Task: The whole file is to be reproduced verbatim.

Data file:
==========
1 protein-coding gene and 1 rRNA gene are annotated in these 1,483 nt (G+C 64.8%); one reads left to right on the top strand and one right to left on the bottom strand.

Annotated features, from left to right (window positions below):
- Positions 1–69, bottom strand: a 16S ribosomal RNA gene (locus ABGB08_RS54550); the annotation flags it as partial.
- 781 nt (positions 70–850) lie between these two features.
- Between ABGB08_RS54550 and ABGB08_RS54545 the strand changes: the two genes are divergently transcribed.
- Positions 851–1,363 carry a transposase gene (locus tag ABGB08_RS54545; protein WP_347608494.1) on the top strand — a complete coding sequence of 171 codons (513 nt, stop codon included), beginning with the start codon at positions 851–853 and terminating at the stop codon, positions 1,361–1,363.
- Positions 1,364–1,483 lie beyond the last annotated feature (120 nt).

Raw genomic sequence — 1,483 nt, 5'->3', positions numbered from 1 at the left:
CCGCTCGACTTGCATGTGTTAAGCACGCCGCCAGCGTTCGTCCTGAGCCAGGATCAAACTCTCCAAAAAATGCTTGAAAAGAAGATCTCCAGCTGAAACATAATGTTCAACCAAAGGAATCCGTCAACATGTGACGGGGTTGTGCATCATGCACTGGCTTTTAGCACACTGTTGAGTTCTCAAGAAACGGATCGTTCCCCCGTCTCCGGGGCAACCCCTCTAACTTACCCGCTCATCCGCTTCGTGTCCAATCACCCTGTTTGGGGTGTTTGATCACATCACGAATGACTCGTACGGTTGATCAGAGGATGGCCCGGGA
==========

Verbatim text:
1 protein-coding gene and 1 rRNA gene are annotated in these 1,483 nt (G+C 64.8%); one reads left to right on the top strand and one right to left on the bottom strand.

Annotated features, from left to right (window positions below):
- Positions 1–69, bottom strand: a 16S ribosomal RNA gene (locus ABGB08_RS54550); the annotation flags it as partial.
- 781 nt (positions 70–850) lie between these two features.
- Between ABGB08_RS54550 and ABGB08_RS54545 the strand changes: the two genes are divergently transcribed.
- Positions 851–1,363 carry a transposase gene (locus tag ABGB08_RS54545; protein WP_347608494.1) on the top strand — a complete coding sequence of 171 codons (513 nt, stop codon included), beginning with the start codon at positions 851–853 and terminating at the stop codon, positions 1,361–1,363.
- Positions 1,364–1,483 lie beyond the last annotated feature (120 nt).

Raw genomic sequence — 1,483 nt, 5'->3', positions numbered from 1 at the left:
CCGCTCGACTTGCATGTGTTAAGCACGCCGCCAGCGTTCGTCCTGAGCCAGGATCAAACTCTCCAAAAAATGCTTGAAAAGAAGATCTCCAGCTGAAACATAATGTTCAACCAAAGGAATCCGTCAACATGTGACGGGGTTGTGCATCATGCACTGGCTTTTAGCACACTGTTGAGTTCTCAAGAAACGGATCGTTCCCCCGTCTCCGGGGCAACCCCTCTAACTTACCCGCTCATCCGCTTCGTGTCCAATCACCCTGTTTGGGGTGTTTGATCACATCACGAATGACTCGTACGGTTGATCAGAGGATGGCCCGGGA